R150 incl. VAT

Where it grows

Euphorbia stellata is native to the Eastern Cape of South Africa, between Port Elizabeth and King William’s Town.

Special features

In nature, these plants form a large underground stem caudex, and only the branches protrude above the ground. In collections it is often grown with the attractive tuberous caudex sticking out above the soil, giving the plant a ‘fat bonsai’ appearance. The branches are dark green, and like many other Euphorbia, have spatters of white markings criss-crossing them. The branches also have twin red or black spines growing from the nodes on the leaf edges.

Care guide

Euphorbia stellata prefers being watered in spring and summer and kept dry in the colder winter months. Do not let winter sit on the caudex or stems, and make sure that the soil drains well to avoid root rot. The soil medium should allow water to flow freely through the pot and not let water gather around the root system. These plants enjoy full sun but can tolerate some shade.

Growing season

Spring and summer.



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Product FAQS

In our experience, the best time to repot a succulent is in the beginning of the growing season.

A plant with thick, fleshy tissue, designed for storing water over long periods of time.

A caudiciform is a plant that has a caudex which is a swollen stem or root stock. Eg. Baobab.

If it's only one or two bugs, try to remove them by hand. Alternatively, spray with a pesticide or water with a systemic pesticide. We recommend RoseCare3 or RoseCarePlus, as both these are a combination pesticide and fungicide, which means they prevent insect pests and treat fungal infections.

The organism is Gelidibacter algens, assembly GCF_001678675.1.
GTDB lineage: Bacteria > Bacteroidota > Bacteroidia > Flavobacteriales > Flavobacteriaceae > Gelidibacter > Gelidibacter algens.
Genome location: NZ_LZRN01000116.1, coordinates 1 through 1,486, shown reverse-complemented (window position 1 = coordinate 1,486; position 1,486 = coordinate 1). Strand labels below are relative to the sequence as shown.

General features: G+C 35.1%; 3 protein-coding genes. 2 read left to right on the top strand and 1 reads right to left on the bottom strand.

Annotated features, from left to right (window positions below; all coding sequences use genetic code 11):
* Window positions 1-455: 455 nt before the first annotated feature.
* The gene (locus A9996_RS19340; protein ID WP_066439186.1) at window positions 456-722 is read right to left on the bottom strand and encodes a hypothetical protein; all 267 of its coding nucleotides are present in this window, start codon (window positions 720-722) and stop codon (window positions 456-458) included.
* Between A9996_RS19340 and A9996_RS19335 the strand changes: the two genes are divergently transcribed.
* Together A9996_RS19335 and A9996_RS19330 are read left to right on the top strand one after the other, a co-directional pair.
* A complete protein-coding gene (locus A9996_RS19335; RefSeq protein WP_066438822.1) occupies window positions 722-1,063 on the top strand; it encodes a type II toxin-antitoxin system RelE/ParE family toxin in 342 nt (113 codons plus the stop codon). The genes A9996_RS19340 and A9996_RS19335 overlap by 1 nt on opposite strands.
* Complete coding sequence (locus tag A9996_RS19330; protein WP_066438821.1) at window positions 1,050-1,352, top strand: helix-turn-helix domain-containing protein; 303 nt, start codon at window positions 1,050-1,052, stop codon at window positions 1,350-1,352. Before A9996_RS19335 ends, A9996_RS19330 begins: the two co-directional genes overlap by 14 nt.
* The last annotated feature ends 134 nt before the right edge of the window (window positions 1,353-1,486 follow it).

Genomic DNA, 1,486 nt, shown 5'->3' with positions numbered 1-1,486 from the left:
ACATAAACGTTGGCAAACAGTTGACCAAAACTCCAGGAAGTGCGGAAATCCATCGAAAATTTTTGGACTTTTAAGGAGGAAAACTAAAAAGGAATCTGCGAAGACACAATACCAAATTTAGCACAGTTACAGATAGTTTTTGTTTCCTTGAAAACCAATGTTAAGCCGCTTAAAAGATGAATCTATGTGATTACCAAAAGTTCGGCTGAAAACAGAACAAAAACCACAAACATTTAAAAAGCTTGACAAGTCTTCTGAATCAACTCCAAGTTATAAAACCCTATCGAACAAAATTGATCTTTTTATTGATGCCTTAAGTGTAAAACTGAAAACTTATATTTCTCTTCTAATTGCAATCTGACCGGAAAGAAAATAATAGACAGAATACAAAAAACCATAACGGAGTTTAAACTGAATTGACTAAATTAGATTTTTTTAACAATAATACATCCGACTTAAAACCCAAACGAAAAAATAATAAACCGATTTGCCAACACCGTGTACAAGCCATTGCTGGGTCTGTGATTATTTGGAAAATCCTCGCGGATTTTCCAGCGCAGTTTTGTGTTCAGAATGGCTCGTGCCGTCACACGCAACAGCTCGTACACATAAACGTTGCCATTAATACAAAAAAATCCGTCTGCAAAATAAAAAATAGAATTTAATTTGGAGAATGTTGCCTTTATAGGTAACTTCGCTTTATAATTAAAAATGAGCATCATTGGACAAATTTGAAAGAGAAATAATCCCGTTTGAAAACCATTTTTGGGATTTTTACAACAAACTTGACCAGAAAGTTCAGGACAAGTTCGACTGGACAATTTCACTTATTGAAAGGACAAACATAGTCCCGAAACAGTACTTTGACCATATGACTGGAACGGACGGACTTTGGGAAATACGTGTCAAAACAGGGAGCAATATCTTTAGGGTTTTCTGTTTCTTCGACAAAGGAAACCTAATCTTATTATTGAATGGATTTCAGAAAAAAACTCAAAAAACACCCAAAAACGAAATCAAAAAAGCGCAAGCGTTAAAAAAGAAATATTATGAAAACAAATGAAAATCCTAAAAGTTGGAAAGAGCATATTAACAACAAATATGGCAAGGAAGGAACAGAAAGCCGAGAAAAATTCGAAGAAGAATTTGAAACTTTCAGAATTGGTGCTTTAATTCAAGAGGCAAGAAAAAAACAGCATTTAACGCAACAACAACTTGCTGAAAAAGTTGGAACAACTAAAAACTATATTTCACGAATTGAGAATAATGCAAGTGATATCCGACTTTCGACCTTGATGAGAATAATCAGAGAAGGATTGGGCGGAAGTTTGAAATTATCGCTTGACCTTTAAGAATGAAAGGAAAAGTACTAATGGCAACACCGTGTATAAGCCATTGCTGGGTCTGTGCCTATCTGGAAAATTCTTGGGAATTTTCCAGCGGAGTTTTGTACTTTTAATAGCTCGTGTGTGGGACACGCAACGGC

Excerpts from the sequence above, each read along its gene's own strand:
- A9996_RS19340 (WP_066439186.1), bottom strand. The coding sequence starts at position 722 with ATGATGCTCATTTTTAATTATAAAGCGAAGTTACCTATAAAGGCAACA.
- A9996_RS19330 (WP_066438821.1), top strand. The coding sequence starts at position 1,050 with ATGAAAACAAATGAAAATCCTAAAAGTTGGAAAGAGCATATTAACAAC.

Succulents do like fertiliser. The general rule of thumb is to fertilise in the growing season. Succulents are quite sensitive, so in our experience halving the recommended dose of general plant fertilizers works well. If it is a fertilizer formulated specifically for succulents and cacti, use the full recommended dose.

Succulents like heavy watering in the growing season, but do need to dry out between watering to avoid root rot.

Some caudiciform species prefer full sun, while others prefer shade. It depends on the environment in which they occur naturally.

No, because they are made up of mostly water, they are prone to frostbite.

It is best not to do so. This could stress the plant or burn it. Slowly introduce them by giving them a little bit more exposure each day.

It depends on the amount of sun exposure the window receives. Some succulents will be happy, but the majority will not get enough sunlight to maintain the correct shape. Alternatively, if the window receives too much light, the plant will be burned, as the window will act like a magnifying glass.

Yes, some succulents are classified as Caudiciforms due to their swollen stems or root stock.

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